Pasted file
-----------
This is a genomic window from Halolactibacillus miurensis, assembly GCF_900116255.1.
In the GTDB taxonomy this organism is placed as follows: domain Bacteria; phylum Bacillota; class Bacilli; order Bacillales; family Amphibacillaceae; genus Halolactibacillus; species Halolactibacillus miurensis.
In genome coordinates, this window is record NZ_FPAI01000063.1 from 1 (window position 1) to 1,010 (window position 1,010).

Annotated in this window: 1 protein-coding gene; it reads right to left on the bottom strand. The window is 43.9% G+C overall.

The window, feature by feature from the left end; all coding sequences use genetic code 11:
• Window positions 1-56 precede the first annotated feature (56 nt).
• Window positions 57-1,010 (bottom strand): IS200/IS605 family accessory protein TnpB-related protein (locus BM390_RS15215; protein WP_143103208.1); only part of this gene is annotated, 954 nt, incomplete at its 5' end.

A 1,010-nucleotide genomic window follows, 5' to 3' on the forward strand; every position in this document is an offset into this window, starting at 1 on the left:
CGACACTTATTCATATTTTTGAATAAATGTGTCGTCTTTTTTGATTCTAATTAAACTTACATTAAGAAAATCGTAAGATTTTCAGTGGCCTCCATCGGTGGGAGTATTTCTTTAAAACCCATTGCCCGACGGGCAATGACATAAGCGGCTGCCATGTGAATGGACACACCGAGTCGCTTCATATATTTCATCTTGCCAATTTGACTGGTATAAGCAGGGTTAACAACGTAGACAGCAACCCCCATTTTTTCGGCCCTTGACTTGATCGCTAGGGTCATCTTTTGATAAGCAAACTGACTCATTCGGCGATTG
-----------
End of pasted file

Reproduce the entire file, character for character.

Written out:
This is a genomic window from Halolactibacillus miurensis, assembly GCF_900116255.1.
In the GTDB taxonomy this organism is placed as follows: domain Bacteria; phylum Bacillota; class Bacilli; order Bacillales; family Amphibacillaceae; genus Halolactibacillus; species Halolactibacillus miurensis.
In genome coordinates, this window is record NZ_FPAI01000063.1 from 1 (window position 1) to 1,010 (window position 1,010).

Annotated in this window: 1 protein-coding gene; it reads right to left on the bottom strand. The window is 43.9% G+C overall.

The window, feature by feature from the left end; all coding sequences use genetic code 11:
• Window positions 1-56 precede the first annotated feature (56 nt).
• Window positions 57-1,010 (bottom strand): IS200/IS605 family accessory protein TnpB-related protein (locus BM390_RS15215; protein WP_143103208.1); only part of this gene is annotated, 954 nt, incomplete at its 5' end.

A 1,010-nucleotide genomic window follows, 5' to 3' on the forward strand; every position in this document is an offset into this window, starting at 1 on the left:
CGACACTTATTCATATTTTTGAATAAATGTGTCGTCTTTTTTGATTCTAATTAAACTTACATTAAGAAAATCGTAAGATTTTCAGTGGCCTCCATCGGTGGGAGTATTTCTTTAAAACCCATTGCCCGACGGGCAATGACATAAGCGGCTGCCATGTGAATGGACACACCGAGTCGCTTCATATATTTCATCTTGCCAATTTGACTGGTATAAGCAGGGTTAACAACGTAGACAGCAACCCCCATTTTTTCGGCCCTTGACTTGATCGCTAGGGTCATCTTTTGATAAGCAAACTGACTCATTCGGCGATTG